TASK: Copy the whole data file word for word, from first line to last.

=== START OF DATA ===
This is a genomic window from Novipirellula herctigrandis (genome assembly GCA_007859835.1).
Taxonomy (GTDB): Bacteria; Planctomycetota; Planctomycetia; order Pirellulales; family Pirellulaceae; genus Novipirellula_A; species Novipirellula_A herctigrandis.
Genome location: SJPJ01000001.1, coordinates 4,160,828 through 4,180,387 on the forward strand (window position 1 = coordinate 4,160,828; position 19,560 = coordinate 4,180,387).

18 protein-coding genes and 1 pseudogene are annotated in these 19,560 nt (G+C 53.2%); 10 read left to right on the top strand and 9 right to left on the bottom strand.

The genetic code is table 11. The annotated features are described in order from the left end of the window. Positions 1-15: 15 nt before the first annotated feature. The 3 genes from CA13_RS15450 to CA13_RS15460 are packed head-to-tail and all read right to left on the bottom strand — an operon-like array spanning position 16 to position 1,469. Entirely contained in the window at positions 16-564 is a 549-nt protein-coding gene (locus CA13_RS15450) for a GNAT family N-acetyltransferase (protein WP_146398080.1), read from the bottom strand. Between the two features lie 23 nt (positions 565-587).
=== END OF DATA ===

This is a genomic window from Novipirellula herctigrandis (genome assembly GCA_007859835.1).
Taxonomy (GTDB): Bacteria; Planctomycetota; Planctomycetia; order Pirellulales; family Pirellulaceae; genus Novipirellula_A; species Novipirellula_A herctigrandis.
Genome location: SJPJ01000001.1, coordinates 4,160,828 through 4,180,387 on the forward strand (window position 1 = coordinate 4,160,828; position 19,560 = coordinate 4,180,387).

18 protein-coding genes and 1 pseudogene are annotated in these 19,560 nt (G+C 53.2%); 10 read left to right on the top strand and 9 right to left on the bottom strand.

The genetic code is table 11. The annotated features are described in order from the left end of the window. Positions 1-15: 15 nt before the first annotated feature. The 3 genes from CA13_RS15450 to CA13_RS15460 are packed head-to-tail and all read right to left on the bottom strand — an operon-like array spanning position 16 to position 1,469. Entirely contained in the window at positions 16-564 is a 549-nt protein-coding gene (locus CA13_RS15450) for a GNAT family N-acetyltransferase (protein WP_146398080.1), read from the bottom strand. Between the two features lie 23 nt (positions 565-587).